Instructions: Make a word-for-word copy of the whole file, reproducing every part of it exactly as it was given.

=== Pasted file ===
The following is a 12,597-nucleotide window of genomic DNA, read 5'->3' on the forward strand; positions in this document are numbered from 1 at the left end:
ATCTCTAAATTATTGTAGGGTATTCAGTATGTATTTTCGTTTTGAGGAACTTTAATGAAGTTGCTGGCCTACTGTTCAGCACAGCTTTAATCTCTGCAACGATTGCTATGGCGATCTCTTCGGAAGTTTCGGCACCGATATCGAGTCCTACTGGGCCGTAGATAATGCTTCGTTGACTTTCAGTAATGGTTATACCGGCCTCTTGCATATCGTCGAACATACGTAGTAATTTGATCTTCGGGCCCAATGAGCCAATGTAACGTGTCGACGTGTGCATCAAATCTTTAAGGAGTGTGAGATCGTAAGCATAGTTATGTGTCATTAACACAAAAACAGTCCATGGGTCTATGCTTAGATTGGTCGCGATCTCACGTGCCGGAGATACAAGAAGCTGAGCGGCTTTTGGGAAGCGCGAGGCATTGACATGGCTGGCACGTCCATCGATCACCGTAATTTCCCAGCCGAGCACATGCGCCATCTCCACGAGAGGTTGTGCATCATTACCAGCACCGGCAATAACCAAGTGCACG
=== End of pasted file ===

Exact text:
The following is a 12,597-nucleotide window of genomic DNA, read 5'->3' on the forward strand; positions in this document are numbered from 1 at the left end:
ATCTCTAAATTATTGTAGGGTATTCAGTATGTATTTTCGTTTTGAGGAACTTTAATGAAGTTGCTGGCCTACTGTTCAGCACAGCTTTAATCTCTGCAACGATTGCTATGGCGATCTCTTCGGAAGTTTCGGCACCGATATCGAGTCCTACTGGGCCGTAGATAATGCTTCGTTGACTTTCAGTAATGGTTATACCGGCCTCTTGCATATCGTCGAACATACGTAGTAATTTGATCTTCGGGCCCAATGAGCCAATGTAACGTGTCGACGTGTGCATCAAATCTTTAAGGAGTGTGAGATCGTAAGCATAGTTATGTGTCATTAACACAAAAACAGTCCATGGGTCTATGCTTAGATTGGTCGCGATCTCACGTGCCGGAGATACAAGAAGCTGAGCGGCTTTTGGGAAGCGCGAGGCATTGACATGGCTGGCACGTCCATCGATCACCGTAATTTCCCAGCCGAGCACATGCGCCATCTCCACGAGAGGTTGTGCATCATTACCAGCACCGGCAATAACCAAGTGCACG